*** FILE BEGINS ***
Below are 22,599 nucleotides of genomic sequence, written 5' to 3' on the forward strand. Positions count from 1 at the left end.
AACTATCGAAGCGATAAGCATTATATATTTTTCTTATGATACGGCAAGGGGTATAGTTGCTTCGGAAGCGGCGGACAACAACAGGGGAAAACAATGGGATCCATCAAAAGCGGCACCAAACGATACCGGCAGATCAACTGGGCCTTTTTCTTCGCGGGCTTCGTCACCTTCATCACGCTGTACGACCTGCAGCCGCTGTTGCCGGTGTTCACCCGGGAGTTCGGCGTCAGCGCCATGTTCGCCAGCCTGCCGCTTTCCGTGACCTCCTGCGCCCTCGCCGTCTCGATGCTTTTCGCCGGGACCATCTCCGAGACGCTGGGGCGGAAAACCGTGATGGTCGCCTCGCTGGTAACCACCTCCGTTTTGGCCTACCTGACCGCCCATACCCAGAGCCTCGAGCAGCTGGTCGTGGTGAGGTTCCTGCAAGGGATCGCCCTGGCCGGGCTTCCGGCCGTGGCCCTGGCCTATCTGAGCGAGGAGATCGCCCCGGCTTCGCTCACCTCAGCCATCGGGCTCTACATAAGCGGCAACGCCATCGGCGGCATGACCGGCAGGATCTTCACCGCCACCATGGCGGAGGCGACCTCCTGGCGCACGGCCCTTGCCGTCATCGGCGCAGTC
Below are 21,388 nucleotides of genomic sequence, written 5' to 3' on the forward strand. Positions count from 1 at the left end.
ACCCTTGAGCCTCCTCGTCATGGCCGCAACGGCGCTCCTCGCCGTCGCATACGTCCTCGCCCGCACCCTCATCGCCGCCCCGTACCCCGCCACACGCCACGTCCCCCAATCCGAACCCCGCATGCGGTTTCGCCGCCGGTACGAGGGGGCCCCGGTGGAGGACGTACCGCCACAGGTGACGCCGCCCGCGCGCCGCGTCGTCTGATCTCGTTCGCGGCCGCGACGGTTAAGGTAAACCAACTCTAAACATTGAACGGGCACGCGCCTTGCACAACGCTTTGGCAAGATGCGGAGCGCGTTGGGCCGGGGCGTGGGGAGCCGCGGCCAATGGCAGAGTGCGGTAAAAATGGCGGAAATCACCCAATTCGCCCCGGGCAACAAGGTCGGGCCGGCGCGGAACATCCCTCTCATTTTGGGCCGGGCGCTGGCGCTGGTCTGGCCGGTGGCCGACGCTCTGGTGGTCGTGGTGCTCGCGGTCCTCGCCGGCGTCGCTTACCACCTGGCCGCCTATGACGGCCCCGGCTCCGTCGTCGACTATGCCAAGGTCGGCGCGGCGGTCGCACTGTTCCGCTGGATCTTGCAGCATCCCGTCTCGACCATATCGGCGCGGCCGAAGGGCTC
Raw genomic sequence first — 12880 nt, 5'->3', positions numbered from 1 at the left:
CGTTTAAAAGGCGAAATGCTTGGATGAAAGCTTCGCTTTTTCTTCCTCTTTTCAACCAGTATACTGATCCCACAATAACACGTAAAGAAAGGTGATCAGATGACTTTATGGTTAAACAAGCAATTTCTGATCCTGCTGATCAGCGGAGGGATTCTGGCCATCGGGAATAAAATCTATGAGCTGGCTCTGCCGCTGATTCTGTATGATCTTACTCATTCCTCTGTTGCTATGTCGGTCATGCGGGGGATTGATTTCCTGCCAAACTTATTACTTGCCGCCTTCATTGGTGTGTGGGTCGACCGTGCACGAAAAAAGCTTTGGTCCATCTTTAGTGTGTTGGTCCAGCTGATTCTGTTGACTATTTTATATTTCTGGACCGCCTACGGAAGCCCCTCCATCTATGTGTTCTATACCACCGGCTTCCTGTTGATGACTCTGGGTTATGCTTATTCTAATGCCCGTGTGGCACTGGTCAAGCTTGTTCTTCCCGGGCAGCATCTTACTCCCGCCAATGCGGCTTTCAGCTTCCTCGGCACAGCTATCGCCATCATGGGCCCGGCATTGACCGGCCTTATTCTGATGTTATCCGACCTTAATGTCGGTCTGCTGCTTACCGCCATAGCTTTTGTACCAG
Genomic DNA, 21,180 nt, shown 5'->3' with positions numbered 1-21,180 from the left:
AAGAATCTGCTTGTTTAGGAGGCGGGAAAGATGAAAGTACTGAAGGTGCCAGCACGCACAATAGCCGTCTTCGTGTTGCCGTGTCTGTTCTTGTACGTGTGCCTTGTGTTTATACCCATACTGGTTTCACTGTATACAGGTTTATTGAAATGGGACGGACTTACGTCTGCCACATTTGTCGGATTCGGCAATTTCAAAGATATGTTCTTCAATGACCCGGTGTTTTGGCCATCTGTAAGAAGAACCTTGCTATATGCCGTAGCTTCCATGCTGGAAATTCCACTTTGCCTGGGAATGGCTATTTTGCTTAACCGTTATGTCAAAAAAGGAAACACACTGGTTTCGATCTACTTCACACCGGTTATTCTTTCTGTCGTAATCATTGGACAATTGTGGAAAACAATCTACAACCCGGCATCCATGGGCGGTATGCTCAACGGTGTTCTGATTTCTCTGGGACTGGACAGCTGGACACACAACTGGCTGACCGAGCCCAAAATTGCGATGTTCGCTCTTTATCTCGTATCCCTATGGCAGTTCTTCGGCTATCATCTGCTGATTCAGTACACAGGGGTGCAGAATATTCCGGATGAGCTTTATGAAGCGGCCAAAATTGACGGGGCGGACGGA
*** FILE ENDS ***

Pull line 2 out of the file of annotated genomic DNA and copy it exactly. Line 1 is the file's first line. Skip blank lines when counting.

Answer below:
AACTATCGAAGCGATAAGCATTATATATTTTTCTTATGATACGGCAAGGGGTATAGTTGCTTCGGAAGCGGCGGACAACAACAGGGGAAAACAATGGGATCCATCAAAAGCGGCACCAAACGATACCGGCAGATCAACTGGGCCTTTTTCTTCGCGGGCTTCGTCACCTTCATCACGCTGTACGACCTGCAGCCGCTGTTGCCGGTGTTCACCCGGGAGTTCGGCGTCAGCGCCATGTTCGCCAGCCTGCCGCTTTCCGTGACCTCCTGCGCCCTCGCCGTCTCGATGCTTTTCGCCGGGACCATCTCCGAGACGCTGGGGCGGAAAACCGTGATGGTCGCCTCGCTGGTAACCACCTCCGTTTTGGCCTACCTGACCGCCCATACCCAGAGCCTCGAGCAGCTGGTCGTGGTGAGGTTCCTGCAAGGGATCGCCCTGGCCGGGCTTCCGGCCGTGGCCCTGGCCTATCTGAGCGAGGAGATCGCCCCGGCTTCGCTCACCTCAGCCATCGGGCTCTACATAAGCGGCAACGCCATCGGCGGCATGACCGGCAGGATCTTCACCGCCACCATGGCGGAGGCGACCTCCTGGCGCACGGCCCTTGCCGTCATCGGCGCAGTC